To successfully protect nature, ASEAN must hear from the unheard

This op-ed is part of AASYP’s Digital Dialogues 2021, which is a programme that aims to provide a platform and forum for future leaders from across the region to contribute to the policymaking and diplomacy sphere by engaging in issues relating to Gender and Diversity, Green Recovery, and Emerging Economies. 

Exploitation and death of wildlife in Southeast Asia’s final frontier might be easily dismissed as a  mere environmental challenge for the general public, who face bigger problems in poverty and public  health. But for indigenous people, degradation is economic, cultural, and spiritual; placing them in a  much more strategic position to lead their governments against commercial plunder and climate change. 

To date, minorities continue to be on the margins in a multiethnic Southeast Asia. There are over 350 ethnic groups across the region, most of which take pride in their traditional customs, dances, and dress, but substantial representation for them in parliaments and policy-making agencies remains a  long stride ahead. 

This works to their detriment. In cross-border issues like climate change, ethnic minorities are most sensitive as they depend more on their immediate ecosystem, and most vulnerable as they suffer discrimination in both disaster preparedness initiatives, access to humanitarian assistance as well as  other social  services. This is evinced by a growing share of ethnic members among climate refugees at the wake of weather disasters across ASEAN and the world, and is even exacerbated by political factors such as weak government, armed conflicts, and fragile peace processes.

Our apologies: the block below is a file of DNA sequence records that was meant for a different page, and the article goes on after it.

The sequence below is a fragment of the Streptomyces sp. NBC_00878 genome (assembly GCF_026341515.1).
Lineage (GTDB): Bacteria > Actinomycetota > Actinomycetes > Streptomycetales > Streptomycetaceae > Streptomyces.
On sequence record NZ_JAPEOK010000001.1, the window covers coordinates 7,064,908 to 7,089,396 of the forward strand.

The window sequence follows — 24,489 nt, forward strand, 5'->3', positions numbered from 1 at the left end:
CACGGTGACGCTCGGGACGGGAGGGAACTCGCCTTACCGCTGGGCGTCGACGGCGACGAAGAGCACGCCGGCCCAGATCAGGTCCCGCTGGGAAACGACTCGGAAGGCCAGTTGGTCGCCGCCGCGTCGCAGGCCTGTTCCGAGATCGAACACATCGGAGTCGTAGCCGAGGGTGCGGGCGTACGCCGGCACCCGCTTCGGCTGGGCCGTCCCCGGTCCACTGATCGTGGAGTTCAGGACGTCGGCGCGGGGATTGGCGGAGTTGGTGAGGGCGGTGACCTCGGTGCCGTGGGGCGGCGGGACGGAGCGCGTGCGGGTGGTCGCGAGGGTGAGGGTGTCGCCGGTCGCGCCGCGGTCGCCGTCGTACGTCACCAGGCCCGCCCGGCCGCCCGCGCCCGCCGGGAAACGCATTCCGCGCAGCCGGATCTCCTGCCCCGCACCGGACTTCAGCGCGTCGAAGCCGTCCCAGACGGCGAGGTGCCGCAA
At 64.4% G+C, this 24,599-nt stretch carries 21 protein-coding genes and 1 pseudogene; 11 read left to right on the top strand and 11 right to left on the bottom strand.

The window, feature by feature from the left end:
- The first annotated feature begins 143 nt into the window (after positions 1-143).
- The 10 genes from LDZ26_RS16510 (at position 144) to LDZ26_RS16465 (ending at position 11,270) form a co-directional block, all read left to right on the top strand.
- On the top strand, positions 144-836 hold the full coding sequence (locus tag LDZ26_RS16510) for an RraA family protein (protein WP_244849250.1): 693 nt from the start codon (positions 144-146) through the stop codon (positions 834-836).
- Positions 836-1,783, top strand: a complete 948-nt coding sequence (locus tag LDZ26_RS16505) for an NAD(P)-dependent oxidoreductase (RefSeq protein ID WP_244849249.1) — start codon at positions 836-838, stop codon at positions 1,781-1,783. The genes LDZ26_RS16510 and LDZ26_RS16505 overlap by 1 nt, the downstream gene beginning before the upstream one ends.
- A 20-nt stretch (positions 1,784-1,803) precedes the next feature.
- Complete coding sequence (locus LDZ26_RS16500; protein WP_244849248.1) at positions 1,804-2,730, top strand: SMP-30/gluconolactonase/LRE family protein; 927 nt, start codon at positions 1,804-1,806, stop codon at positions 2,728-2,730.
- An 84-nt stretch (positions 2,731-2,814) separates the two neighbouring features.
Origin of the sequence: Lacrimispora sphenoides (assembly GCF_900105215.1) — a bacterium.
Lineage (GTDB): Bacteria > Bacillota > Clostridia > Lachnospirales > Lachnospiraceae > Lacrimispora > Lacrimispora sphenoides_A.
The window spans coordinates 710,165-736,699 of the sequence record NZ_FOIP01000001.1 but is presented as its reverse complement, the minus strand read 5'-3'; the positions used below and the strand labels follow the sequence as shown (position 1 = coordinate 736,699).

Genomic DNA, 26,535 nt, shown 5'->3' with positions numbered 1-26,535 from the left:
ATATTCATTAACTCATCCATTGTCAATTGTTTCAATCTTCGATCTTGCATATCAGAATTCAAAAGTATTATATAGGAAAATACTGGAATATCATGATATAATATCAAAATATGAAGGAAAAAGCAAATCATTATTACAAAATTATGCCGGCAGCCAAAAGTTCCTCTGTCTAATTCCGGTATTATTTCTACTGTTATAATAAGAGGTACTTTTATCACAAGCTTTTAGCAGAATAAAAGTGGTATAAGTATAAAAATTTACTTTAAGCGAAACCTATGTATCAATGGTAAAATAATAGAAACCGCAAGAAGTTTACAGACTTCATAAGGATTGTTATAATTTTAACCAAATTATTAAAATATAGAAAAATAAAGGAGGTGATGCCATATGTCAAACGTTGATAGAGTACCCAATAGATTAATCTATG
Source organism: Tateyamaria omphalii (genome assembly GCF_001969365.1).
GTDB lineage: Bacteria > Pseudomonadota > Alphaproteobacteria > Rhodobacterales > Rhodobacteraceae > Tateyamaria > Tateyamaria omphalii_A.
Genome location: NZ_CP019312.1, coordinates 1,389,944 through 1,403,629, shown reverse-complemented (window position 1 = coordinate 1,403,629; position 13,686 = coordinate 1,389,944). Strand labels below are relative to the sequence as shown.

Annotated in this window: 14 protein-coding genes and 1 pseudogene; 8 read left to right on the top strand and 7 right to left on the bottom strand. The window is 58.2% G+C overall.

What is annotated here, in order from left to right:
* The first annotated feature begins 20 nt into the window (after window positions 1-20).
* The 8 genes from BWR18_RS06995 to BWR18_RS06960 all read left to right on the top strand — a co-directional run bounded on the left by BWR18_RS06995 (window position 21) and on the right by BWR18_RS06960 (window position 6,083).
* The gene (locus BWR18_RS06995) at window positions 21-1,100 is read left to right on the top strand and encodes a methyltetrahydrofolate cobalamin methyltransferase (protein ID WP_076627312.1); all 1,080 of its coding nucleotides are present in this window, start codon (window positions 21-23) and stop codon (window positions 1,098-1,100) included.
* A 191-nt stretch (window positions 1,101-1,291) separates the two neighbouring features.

Reports of development aggression, or land-use projects that violate indigenous people’s human and political rights like consent and self-governance, persist across ASEAN. In Indonesia’s West  Kalimantan and Jambi provinces, ethnic communities are losing virgin forests and livelihood to palm oil plantations, whose operations have also become linked to reduction of aquacultural produce. One  company promised “electricity, water, health clinic, houses built with concrete, school, and plasma” to affected communities, yet none have materialised a decade since

Even the measures governments take to establish protection statutes are contended. In Myanmar in  2019, the Karen National Union (KNU) slammed its exclusion from a coalition of international organisations and financial institutions responsible for United Nations Development Programme’s  $21 million “Ridge to Reef” project, which aims to designate 3.5 million acres of forest, coastal, and  marine territory as a protected area. This exclusion of the KNU harmed an already-faltering peace process. The Myanmar government, infamous for its treatment of ethnic minorities like the Rohingya, used the project as pretense to surrender much of the protected land for large-scale logging and concessions to palm oil plantations and other corporate enterprises. In Thailand, a forest reclamation law passed in 2014 has resulted to redrawing of forest boundaries and eviction of hundreds of indigenous families, some of whom have farmed the land for over 40 years.